The past few years have been nothing if not interesting for companies such as CMC who are on the climate change mitigation/innovation frontier.
With the advent of $40/barrel oil prices a year ago and recent changes on the political landscape in the province of Alberta, beginning with the election of the New Democratic Party (NDP) government, the first non-conservative government in 44 years, followed more recently by the election of a majority Liberal federal government in Canada, the winds of change are definitely blowing.
Dynamic landscape requires change
Over the last year, CMC has developed and re-developed strategies in response to the dynamic political landscape, through consultation processes leading to new climate plans for Alberta and positive-sounding indications for re-engagement from the federal level. Promising indications, however, do not pay bills. With business and governments facing uncertainty there has been a reluctance to invest in novel initiatives and directions. There will eventually be an upswing in the economy and until then CMC is prepared to hunker down for a long wait while all parties make requisite policy and budgetary choices. At the same time, we are aware that we need to be cautious to ensure CMC is still in the game when the promised major policy shifts are implemented.
While remaining highly engaged, CMC has refocused efforts on our “core business” – the development and support of the solutions-focused institutes. This required making hard decisions to eliminate all non-core-related programs and substantially downsizing our head office staff. The objective is to maintain a close focus on existing core institutes, the Containment and Monitoring Institute and the Carbon Capture and Conversion Institute, building them as rapidly as possible to be strong and self-sustaining. While we will no longer build out our programs area, we remain committed to ongoing projects and our collaborative partners.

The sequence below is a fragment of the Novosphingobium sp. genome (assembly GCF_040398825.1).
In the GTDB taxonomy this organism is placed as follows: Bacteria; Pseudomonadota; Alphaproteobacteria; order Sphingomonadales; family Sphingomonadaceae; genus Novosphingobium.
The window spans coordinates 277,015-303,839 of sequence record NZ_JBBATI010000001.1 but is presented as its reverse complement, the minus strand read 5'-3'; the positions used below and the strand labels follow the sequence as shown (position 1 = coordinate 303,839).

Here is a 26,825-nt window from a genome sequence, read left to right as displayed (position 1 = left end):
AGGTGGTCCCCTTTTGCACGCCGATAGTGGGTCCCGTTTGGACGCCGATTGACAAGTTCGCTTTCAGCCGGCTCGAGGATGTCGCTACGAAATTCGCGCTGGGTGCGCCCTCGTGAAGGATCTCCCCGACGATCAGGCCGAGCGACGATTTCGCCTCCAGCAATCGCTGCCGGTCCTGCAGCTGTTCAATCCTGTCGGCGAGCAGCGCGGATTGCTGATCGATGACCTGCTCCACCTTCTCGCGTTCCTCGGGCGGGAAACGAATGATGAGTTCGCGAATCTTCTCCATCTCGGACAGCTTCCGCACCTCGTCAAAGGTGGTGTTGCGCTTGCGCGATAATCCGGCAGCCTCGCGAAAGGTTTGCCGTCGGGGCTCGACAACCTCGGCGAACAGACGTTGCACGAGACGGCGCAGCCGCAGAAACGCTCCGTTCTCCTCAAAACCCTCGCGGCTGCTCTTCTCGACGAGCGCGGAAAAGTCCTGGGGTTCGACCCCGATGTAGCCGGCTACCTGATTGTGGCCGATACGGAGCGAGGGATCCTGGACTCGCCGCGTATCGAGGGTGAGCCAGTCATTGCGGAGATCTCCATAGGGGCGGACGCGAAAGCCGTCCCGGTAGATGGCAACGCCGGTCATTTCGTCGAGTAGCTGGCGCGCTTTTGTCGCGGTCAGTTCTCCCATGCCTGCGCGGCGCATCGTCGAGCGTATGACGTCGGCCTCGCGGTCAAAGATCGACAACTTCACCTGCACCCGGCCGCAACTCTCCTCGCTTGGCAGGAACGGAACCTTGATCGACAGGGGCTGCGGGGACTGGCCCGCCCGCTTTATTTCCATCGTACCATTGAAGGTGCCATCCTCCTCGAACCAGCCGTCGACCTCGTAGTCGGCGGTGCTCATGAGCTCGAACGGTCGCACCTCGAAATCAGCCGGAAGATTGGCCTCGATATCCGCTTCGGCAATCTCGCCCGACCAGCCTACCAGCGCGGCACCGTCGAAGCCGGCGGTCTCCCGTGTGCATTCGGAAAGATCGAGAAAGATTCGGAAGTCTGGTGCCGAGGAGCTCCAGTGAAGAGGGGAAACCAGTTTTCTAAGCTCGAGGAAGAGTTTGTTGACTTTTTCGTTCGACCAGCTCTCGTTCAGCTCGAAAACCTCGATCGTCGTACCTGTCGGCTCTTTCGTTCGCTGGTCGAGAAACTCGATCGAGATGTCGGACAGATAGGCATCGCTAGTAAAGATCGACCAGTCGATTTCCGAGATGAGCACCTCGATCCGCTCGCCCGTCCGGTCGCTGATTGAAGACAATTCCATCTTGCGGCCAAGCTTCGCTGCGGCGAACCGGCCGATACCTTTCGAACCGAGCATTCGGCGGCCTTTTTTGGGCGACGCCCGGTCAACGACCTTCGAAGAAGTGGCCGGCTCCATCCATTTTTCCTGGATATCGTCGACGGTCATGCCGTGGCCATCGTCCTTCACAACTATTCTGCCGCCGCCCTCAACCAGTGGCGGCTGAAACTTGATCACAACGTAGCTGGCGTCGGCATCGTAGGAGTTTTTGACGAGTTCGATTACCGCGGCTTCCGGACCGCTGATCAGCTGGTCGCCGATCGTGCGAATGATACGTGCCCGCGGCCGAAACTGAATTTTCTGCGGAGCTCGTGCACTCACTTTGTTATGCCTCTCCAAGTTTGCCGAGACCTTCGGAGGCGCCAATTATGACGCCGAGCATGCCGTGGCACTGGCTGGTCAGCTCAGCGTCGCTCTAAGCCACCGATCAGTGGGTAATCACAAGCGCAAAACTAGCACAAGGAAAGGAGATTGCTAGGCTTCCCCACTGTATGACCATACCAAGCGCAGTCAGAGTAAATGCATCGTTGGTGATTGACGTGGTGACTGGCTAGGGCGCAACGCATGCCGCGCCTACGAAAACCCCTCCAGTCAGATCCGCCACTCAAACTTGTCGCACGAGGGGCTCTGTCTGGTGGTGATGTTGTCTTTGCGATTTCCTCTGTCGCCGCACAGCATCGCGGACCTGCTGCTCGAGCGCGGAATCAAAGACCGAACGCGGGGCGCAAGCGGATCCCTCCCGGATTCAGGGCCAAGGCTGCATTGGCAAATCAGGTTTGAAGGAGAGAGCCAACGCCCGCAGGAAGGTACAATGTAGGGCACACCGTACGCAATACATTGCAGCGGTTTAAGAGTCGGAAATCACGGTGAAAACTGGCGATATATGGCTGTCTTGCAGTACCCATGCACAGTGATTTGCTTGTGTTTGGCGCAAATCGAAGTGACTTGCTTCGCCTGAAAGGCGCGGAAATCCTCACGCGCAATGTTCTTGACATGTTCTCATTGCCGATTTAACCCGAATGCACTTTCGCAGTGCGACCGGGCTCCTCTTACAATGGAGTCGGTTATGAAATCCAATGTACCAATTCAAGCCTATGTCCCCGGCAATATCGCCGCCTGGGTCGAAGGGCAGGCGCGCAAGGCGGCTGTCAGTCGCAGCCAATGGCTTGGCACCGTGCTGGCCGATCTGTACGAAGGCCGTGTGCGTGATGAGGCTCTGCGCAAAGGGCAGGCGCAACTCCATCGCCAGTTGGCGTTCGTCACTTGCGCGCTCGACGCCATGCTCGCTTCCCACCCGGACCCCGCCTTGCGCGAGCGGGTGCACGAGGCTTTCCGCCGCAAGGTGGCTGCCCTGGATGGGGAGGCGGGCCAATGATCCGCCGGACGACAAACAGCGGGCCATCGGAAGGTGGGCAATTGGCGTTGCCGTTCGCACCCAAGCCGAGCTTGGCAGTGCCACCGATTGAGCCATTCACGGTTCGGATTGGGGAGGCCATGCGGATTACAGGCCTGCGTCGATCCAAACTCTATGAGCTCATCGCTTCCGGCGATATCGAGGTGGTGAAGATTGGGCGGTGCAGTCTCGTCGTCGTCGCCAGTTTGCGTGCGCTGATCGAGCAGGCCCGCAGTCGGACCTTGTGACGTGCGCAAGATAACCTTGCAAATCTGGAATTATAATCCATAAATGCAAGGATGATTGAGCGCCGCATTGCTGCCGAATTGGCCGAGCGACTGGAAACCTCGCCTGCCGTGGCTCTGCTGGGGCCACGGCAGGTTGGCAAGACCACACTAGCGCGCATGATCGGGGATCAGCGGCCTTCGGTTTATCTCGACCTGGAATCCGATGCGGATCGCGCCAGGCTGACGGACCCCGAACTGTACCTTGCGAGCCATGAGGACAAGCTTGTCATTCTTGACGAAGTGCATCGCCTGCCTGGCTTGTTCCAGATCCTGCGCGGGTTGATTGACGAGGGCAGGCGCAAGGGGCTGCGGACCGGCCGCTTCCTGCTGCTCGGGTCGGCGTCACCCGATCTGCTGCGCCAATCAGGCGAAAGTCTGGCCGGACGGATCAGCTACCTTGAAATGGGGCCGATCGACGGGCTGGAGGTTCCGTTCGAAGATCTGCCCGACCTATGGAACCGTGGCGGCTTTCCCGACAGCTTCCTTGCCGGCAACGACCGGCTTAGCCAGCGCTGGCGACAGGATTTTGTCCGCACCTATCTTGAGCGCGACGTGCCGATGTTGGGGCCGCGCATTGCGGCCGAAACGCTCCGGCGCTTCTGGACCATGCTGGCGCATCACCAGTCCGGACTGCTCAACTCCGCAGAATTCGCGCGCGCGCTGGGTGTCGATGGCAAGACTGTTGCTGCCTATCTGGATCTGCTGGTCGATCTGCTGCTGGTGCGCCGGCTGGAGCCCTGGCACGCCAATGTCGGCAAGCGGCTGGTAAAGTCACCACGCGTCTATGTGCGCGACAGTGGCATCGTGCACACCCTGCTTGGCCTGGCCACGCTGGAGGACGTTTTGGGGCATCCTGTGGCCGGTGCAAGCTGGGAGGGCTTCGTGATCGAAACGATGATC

New institutes considered
In parallel with that shift we are evaluating critical challenge areas for future institutes. Our board has challenged the management team to identify a portfolio of five institutes to establish across the country, including the first two we have under way now.
As CMC reorients itself to our new direction and smaller office, I would like to thank the entire CMC team for their hard work and support. I especially want to recognize the group of staff who are leaving CMC. The large-scale political and economic changes Alberta and Canada have seen in the last year required much focus and effort as we worked to negotiate the new landscape. Despite ongoing uncertainty, CMC staff continually ramped up efforts to build CMC’s business. Although we are saying goodbye to part of our team, their contributions to CMC will be appreciated as contributing to our future achievements.